Enter Hollywood Dwayne — he began to split his time between wrestling and starring in movies, including blockbusters like The Mummy Returns and The Scorpion King. He later softened his image with guest appearances on the Disney Channel, hosting duties on Nickelodeon’s Kids’ Choice Awards, and making extensive contributions to charity. His greatest film legacy to date is with The Fast and the Furious franchise, initially fronted by Vin Diesel and Paul Walker. Since Walker’s passing in 2013, The Rock has ostensibly inherited the other main role, while actively mourning and honoring his friend in a public way that Hollywood macho men rarely do. He had a daughter with his wife in 2001, survived an amicable split in 2007 with no bad press (they’re still business partners!), and then began seeing current partner Lauren Hashian shortly after.
Johnson has gamely used social media, the weapon that has revealed the true colors of some of our heroes and the soft side of others. These days, our looks into Johnson’s private life are curated and provided by the man himself — there have been countless viral posts about Johnson buying his mom a car, buying his dad a car, saving his mother from a suicide attempt when he was fifteen, bringing his daughter on a father-daughter outing, granting Make-A-Wishes as recently as last week, and on and on. While this narrative, as with any social media narrative, is one that is partially constructed by Johnson and likely his publicity team, there’s been next to no missteps or pushback. There appears to be very little in his image that Johnson doesn’t control and reinforce.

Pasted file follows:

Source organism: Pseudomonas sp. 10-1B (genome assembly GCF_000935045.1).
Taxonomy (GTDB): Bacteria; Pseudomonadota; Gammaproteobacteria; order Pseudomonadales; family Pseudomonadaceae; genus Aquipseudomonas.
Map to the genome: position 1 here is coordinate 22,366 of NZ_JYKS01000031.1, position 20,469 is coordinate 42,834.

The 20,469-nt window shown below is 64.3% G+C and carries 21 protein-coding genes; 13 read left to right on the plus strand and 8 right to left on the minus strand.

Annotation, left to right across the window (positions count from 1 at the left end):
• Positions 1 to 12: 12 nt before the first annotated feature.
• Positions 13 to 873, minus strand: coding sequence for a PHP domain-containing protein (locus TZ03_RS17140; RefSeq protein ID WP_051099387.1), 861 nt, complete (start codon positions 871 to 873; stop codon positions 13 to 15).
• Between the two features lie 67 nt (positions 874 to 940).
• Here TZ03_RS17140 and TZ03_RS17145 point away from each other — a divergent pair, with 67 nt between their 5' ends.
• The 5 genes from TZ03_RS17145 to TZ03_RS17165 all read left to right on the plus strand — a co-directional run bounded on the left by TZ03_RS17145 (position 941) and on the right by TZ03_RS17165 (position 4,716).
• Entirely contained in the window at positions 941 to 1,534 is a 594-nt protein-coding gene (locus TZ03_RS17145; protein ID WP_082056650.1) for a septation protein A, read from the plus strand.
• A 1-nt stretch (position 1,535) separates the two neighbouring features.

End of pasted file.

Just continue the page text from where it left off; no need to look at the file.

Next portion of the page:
In fact, the closest we’ve gotten to seeing Johnson in a major controversy in the past ten years is in connection to this month’s The Fate of the Furious, the eighth installment in The Fast and the Furious super-franchise. Last August, Johnson took to social media to not-so-subtly call out co-star Vin Diesel for unprofessionalism on the set of the film.
“You guys reading this know how much I believe in the idea of TEAM EFFORT,” he said in an Instagram post. “That means respecting every person, their time and their value when they step on to my set or partner with our production company. And like with any team — that’s a family — there’s gonna be conflict.”
Johnson expounded further after that:
“My female co-stars are always amazing and I love ‘em. My male co-stars however are a different story. Some conduct themselves as stand up men and true professionals, while others don’t. The ones that don’t are too chicken shit to do anything about it anyway. Candy asses. When you watch this movie next April and it seems like I’m not acting in some of these scenes and my blood is legit boiling - you’re right.”
The controversy stirred up quite a bit of press at the time, pitting Diesel and Johnson against each other and spurring a response video from Diesel and the crew of the film. In spite of the flare-up, Johnson proved himself once again on the right side of history, with the crew vouching for his professionalism and dedication. Of course, a lot of people think this is all a big stunt, since they’re rivals in the movie — and if that’s the case, we’ll give him credit for a long-term performance art play.
So what do we have to show for Dwayne “The Rock” Johnson’s career? Two parents who love him, virtually no professional bridges burned save for maybe his relationship with Diesel (they’re being kept separate on the Fate press tour), his wrestling legacy and involvement in the sport, an ex-wife he’s on good terms with, two daughters, and one of the most successful acting careers of the century thus far. We have the cuddly Johnson who voiced Maui in Disney’s Moana, and the blockbuster buff Fast and the Furious Johnson, both of whom dominate the box office.
For fans of virtually any area of entertainment today, here’s to hoping that there is no other shoe to drop for Dwayne “The Rock” Johnson.
Is this a bad time to say he’s a Republican?